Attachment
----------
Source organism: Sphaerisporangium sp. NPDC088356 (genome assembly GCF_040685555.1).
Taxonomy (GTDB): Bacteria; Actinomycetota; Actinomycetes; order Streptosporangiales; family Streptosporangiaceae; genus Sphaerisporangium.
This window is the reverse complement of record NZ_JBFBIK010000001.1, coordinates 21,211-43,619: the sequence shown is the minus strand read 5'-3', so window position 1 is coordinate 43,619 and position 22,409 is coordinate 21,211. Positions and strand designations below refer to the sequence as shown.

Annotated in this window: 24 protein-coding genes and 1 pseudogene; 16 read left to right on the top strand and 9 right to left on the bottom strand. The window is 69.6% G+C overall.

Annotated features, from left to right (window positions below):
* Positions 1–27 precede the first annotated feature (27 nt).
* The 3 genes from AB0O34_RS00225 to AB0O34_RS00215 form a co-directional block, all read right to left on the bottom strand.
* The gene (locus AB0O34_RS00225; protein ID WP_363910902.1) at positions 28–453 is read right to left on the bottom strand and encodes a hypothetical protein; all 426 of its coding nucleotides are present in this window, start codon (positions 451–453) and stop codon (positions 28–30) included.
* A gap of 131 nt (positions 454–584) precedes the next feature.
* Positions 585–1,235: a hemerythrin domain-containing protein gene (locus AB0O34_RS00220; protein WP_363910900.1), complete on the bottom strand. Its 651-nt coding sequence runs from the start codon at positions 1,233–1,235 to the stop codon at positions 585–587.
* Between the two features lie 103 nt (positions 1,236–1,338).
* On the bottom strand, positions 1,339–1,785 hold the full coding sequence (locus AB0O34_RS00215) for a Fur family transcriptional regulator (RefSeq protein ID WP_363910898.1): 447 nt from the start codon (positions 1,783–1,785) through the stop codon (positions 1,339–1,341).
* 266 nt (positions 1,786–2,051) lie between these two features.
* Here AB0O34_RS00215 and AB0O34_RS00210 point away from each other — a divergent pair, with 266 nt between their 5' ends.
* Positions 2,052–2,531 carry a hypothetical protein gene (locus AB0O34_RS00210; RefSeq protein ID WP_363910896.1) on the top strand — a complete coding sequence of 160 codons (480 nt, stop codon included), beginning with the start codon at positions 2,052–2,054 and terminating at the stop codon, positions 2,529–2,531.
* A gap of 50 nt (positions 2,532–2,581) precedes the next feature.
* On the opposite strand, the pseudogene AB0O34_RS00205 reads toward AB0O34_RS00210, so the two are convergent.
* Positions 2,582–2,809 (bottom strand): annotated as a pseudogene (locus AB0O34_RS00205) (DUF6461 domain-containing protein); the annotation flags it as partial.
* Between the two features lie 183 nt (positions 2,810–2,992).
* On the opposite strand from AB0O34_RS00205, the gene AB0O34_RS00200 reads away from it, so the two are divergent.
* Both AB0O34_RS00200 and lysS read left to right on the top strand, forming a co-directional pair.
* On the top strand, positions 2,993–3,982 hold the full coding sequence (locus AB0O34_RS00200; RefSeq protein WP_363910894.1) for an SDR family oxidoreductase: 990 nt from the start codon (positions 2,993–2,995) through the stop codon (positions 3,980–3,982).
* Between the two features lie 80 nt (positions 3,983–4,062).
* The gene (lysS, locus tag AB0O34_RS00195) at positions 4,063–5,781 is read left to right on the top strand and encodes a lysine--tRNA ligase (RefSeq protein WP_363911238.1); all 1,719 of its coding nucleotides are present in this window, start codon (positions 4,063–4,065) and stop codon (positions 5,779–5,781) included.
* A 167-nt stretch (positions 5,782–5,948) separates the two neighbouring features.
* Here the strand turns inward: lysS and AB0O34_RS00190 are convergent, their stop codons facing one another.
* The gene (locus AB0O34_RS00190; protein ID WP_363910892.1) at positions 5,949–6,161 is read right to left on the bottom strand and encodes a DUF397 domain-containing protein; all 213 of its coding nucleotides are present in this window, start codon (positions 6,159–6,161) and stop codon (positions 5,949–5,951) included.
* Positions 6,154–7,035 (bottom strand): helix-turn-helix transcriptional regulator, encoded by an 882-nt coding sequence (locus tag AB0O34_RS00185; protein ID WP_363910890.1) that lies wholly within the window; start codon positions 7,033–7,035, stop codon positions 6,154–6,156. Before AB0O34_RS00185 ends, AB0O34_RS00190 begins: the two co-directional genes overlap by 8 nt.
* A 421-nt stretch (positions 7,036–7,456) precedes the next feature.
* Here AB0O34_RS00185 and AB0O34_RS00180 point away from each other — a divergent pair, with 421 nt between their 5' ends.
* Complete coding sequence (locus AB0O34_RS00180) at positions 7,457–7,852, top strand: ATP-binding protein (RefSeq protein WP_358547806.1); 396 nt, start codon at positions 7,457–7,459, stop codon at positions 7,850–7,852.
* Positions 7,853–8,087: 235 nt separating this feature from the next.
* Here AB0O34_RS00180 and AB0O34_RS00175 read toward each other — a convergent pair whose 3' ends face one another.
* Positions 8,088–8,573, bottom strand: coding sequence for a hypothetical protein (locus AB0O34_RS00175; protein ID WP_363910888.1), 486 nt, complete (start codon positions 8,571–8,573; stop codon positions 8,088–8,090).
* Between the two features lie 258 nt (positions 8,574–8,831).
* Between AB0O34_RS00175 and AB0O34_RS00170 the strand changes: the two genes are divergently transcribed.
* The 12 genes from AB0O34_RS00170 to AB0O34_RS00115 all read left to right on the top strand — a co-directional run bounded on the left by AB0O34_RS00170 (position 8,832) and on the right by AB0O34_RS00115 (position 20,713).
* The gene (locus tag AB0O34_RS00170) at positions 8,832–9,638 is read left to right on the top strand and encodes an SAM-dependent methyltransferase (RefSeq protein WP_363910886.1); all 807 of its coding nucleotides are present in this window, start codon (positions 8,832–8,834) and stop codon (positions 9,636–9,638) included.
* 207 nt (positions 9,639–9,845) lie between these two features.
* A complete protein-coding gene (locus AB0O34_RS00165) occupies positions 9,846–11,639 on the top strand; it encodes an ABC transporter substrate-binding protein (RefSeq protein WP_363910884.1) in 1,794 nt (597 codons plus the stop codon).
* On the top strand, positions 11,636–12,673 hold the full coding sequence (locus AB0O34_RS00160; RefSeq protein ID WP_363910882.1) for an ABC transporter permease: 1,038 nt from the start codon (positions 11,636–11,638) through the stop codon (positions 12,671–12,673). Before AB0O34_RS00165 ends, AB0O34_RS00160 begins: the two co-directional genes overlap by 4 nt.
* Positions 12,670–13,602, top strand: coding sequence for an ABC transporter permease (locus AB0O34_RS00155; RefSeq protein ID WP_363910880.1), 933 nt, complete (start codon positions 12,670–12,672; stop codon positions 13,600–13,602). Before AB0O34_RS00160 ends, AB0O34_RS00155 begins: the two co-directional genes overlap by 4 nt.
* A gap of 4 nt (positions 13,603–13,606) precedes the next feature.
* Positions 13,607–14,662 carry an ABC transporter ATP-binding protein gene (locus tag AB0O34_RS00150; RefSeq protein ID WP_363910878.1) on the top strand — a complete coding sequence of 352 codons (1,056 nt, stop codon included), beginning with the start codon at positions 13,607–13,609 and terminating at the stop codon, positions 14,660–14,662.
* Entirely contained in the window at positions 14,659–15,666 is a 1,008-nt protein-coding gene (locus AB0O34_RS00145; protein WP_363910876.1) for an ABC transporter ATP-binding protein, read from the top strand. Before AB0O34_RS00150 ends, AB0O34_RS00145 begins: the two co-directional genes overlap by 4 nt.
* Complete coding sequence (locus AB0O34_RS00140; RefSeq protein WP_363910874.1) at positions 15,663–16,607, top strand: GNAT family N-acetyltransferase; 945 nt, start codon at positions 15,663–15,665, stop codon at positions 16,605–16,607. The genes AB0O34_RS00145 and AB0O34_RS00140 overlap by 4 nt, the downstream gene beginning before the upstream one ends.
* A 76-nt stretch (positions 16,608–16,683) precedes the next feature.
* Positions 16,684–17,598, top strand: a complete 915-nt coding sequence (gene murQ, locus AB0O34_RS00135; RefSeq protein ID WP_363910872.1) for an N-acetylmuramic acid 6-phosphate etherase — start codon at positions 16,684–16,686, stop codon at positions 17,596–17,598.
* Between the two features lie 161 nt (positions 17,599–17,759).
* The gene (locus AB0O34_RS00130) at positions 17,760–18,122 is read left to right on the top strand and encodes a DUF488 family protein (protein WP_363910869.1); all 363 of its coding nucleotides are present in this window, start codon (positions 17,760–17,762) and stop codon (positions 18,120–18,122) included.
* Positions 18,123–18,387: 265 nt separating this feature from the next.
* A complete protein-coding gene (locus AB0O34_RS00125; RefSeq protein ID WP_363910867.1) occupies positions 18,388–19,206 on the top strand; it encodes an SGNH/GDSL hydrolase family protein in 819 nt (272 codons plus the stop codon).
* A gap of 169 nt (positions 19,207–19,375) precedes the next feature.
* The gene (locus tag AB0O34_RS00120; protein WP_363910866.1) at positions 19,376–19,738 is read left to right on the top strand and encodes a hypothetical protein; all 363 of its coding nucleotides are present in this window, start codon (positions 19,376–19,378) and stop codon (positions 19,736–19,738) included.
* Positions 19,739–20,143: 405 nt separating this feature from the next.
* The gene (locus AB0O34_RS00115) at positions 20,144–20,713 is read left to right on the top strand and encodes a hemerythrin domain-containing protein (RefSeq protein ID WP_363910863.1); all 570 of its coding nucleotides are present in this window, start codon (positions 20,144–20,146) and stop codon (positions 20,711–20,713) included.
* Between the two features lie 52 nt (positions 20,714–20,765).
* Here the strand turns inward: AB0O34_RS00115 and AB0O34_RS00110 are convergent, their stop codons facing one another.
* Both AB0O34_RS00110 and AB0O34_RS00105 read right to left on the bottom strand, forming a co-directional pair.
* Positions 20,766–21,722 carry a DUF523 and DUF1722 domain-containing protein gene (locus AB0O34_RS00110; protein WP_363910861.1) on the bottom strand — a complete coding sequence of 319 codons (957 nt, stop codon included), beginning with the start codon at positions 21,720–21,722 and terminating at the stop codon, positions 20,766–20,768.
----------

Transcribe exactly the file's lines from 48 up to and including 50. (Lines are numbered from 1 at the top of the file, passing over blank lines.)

* Positions 16,684–17,598, top strand: a complete 915-nt coding sequence (gene murQ, locus AB0O34_RS00135; RefSeq protein ID WP_363910872.1) for an N-acetylmuramic acid 6-phosphate etherase — start codon at positions 16,684–16,686, stop codon at positions 17,596–17,598.
* Between the two features lie 161 nt (positions 17,599–17,759).
* The gene (locus AB0O34_RS00130) at positions 17,760–18,122 is read left to right on the top strand and encodes a DUF488 family protein (protein WP_363910869.1); all 363 of its coding nucleotides are present in this window, start codon (positions 17,760–17,762) and stop codon (positions 18,120–18,122) included.